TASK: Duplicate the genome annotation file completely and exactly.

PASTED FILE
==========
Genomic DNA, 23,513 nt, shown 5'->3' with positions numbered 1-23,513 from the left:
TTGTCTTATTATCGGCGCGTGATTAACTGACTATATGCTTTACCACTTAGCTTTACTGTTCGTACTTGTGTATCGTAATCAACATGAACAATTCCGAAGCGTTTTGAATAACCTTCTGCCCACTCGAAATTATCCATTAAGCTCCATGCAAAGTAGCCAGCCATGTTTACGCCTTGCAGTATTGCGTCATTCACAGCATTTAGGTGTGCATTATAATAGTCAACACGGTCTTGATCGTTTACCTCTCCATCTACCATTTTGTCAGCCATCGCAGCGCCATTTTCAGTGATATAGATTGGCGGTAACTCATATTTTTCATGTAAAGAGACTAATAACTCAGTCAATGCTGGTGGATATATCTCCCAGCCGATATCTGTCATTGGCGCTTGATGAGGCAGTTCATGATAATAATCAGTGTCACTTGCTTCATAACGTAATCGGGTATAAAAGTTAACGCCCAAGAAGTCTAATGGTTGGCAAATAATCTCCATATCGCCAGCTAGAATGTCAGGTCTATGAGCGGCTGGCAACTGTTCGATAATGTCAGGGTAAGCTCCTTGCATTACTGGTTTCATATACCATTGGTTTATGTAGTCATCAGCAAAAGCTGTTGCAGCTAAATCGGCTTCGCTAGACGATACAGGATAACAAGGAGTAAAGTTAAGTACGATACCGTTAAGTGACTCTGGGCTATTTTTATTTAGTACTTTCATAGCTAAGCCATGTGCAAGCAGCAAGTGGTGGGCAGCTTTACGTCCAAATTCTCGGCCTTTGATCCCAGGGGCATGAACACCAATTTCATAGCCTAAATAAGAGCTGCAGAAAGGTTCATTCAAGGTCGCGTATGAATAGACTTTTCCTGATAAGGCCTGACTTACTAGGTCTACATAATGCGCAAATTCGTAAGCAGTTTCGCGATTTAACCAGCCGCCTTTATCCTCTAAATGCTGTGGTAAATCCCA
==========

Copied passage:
Genomic DNA, 23,513 nt, shown 5'->3' with positions numbered 1-23,513 from the left:
TTGTCTTATTATCGGCGCGTGATTAACTGACTATATGCTTTACCACTTAGCTTTACTGTTCGTACTTGTGTATCGTAATCAACATGAACAATTCCGAAGCGTTTTGAATAACCTTCTGCCCACTCGAAATTATCCATTAAGCTCCATGCAAAGTAGCCAGCCATGTTTACGCCTTGCAGTATTGCGTCATTCACAGCATTTAGGTGTGCATTATAATAGTCAACACGGTCTTGATCGTTTACCTCTCCATCTACCATTTTGTCAGCCATCGCAGCGCCATTTTCAGTGATATAGATTGGCGGTAACTCATATTTTTCATGTAAAGAGACTAATAACTCAGTCAATGCTGGTGGATATATCTCCCAGCCGATATCTGTCATTGGCGCTTGATGAGGCAGTTCATGATAATAATCAGTGTCACTTGCTTCATAACGTAATCGGGTATAAAAGTTAACGCCCAAGAAGTCTAATGGTTGGCAAATAATCTCCATATCGCCAGCTAGAATGTCAGGTCTATGAGCGGCTGGCAACTGTTCGATAATGTCAGGGTAAGCTCCTTGCATTACTGGTTTCATATACCATTGGTTTATGTAGTCATCAGCAAAAGCTGTTGCAGCTAAATCGGCTTCGCTAGACGATACAGGATAACAAGGAGTAAAGTTAAGTACGATACCGTTAAGTGACTCTGGGCTATTTTTATTTAGTACTTTCATAGCTAAGCCATGTGCAAGCAGCAAGTGGTGGGCAGCTTTACGTCCAAATTCTCGGCCTTTGATCCCAGGGGCATGAACACCAATTTCATAGCCTAAATAAGAGCTGCAGAAAGGTTCATTCAAGGTCGCGTATGAATAGACTTTTCCTGATAAGGCCTGACTTACTAGGTCTACATAATGCGCAAATTCGTAAGCAGTTTCGCGATTTAACCAGCCGCCTTTATCCTCTAAATGCTGTGGTAAATCCCA